500 roundabouts in Washington

Talk of roundabouts in traffic management and political circles isn’t about whether roundabouts should be embraced wholeheartedly — that’s a given — but how they might be tweaked.

Critics and queasy drivers may well feel they’re driving the wrong-way up a one-way street when it comes to suggesting that roundabouts are something less than a magic bullet. Such is the support for roundabouts.

Something of a traffic nerd roundabout subculture has sprung up in America since the first U.S. roundabout opened in the Nevada city of Summerlin, bordering Las Vegas, in 1990.

Momentum has only accelerated since then. An International Roundabout Conference was held this week in Monterey, Calif. National Roundabout Week is scheduled for the third week in September.

Washington had some 500 roundabouts at the start of 2022 and expects the number to rise to 550 by year’s end, according to Kelly. The state’s first roundabouts were built in the late 1990s.

Federal support

Also in the late ‘90s, the National Highway Administration, part of the U.S. Department of Transportation, began actively promoting roundabouts, not just with words but with money.

Neil Gaffney, a NHA press officer, explains: “Communities can be reimbursed for between 90 percent and 100 percent of the expenses incurred for constructions of roundabouts, and they are often built as parts of projects implemented through the Highway Safety Improvement Program. Communities can also use Congestion Mitigation and Air Quality Improvement Program funds to install roundabouts.’’

Given all that support, it’s full speed ahead for roundabouts.

For laggards who worry that motorcyclists, bicyclists and pedestrians are especially at risk in and near roundabouts, Jeff Langhelm counters that any such issues can be remedied.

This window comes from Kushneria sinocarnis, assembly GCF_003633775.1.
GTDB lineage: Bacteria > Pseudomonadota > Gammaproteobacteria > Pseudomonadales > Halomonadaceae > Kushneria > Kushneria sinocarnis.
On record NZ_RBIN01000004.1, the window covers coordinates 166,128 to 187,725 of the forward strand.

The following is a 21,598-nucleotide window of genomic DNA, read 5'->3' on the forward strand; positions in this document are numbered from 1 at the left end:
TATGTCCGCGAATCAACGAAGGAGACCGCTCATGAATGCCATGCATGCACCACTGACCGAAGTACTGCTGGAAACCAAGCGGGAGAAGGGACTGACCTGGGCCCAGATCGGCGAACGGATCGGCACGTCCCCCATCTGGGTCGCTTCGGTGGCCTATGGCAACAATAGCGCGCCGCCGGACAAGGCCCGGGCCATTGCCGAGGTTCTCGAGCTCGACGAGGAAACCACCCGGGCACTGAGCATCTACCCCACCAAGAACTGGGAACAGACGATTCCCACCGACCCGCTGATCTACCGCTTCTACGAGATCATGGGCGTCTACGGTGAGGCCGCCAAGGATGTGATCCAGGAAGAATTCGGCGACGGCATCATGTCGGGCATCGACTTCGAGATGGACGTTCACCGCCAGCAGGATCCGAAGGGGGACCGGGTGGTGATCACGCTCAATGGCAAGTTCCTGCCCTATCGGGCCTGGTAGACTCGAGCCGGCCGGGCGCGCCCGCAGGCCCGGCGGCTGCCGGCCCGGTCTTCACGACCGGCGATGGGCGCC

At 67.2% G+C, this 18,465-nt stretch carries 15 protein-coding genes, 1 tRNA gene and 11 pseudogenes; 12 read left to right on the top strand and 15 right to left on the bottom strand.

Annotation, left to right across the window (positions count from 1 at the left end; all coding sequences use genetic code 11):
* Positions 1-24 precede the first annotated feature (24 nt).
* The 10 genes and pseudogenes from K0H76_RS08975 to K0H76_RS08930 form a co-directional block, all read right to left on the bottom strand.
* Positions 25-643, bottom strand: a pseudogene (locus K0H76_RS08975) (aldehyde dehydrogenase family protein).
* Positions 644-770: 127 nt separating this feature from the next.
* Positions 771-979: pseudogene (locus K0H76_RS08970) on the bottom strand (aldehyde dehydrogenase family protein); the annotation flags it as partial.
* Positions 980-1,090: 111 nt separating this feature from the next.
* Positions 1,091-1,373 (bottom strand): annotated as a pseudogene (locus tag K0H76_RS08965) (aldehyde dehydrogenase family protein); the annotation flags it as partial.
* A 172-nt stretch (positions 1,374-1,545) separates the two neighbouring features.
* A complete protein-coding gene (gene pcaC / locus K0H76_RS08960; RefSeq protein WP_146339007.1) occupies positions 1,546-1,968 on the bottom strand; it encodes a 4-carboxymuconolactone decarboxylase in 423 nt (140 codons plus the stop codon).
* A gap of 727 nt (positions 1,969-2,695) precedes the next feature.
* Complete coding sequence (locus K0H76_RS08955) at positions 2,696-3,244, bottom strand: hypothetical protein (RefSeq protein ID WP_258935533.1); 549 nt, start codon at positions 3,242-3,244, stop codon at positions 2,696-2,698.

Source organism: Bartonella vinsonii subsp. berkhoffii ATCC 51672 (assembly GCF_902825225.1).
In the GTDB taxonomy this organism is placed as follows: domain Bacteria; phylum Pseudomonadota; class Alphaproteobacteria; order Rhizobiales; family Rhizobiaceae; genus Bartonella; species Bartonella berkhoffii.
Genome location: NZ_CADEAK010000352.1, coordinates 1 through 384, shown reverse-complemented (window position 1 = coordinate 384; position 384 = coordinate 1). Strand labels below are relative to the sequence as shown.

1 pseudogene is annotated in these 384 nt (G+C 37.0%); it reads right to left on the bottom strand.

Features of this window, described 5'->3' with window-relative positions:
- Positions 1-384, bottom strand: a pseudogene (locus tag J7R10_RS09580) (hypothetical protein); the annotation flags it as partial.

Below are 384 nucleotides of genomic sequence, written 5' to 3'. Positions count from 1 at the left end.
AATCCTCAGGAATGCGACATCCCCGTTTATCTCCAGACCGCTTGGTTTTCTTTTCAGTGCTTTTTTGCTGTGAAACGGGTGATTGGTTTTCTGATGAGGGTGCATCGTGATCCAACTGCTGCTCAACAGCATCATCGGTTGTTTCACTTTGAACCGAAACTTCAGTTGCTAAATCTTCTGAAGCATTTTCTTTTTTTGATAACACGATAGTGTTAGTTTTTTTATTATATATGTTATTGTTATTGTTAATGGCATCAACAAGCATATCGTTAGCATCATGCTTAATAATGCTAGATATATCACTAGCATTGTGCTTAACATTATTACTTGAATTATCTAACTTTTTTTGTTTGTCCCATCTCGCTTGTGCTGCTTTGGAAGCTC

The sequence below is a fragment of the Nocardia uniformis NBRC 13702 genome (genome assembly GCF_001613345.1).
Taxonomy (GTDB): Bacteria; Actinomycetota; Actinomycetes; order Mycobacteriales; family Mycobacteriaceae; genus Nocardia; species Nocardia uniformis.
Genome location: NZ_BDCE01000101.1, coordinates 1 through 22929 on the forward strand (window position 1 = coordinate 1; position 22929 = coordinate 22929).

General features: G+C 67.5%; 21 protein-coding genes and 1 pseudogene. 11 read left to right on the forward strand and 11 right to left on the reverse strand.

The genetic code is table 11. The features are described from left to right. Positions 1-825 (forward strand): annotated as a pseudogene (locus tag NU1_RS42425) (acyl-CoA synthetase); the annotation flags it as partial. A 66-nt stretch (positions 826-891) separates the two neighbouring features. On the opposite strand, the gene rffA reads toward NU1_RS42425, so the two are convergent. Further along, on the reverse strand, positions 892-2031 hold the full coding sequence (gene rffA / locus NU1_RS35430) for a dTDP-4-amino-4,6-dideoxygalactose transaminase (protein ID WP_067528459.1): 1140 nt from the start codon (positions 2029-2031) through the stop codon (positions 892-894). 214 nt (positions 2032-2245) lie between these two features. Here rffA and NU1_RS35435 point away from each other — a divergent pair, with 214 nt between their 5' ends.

A Pierce Transit bus navigates one of the roundabouts on Borgen Boulevard on May 19.

A Pierce Transit bus navigates one of the roundabouts on Borgen Boulevard on May 19. Vince Dice

Langholm points to recently installed flashing lights at designated crossing points for pedestrians in busy stretches of Borgen Boulevard, adding that in many situations dismounted “bicyclists walk their bikes and essentially become pedestrians.’’

As for motorcyclists using roundabouts thick with trucks and hulking SUVs, he remarks, “I myself am a motorcyclist. I don’t have any problems with it.’’

More roundabouts coming

Langhelm says that several more new roundabouts are on tap for Gig Harbor.

The downtown roundabout broke ground last summer. Work resumed Feb. 28. The roundabout is expected to be partly open around Memorial Day, according to Langhelm.

Flag-wielding workers will be on the job until July. Referring to Tacoma’s Active Construction, the contractor at Harborview and Stinson, he says, “They have a lot more work to do.’’

Several more new roundabouts are lined up after this year. Among them, a new roundabout at Hunt Street and 38th Avenue, and another at Harborview and Austin Street. Of the latter, Langhelm says, “We’re not planning on doing that one anytime soon, as it doesn’t have high traffic.’’ But it will happen.

Roundabouts: love them or hate them, here they come.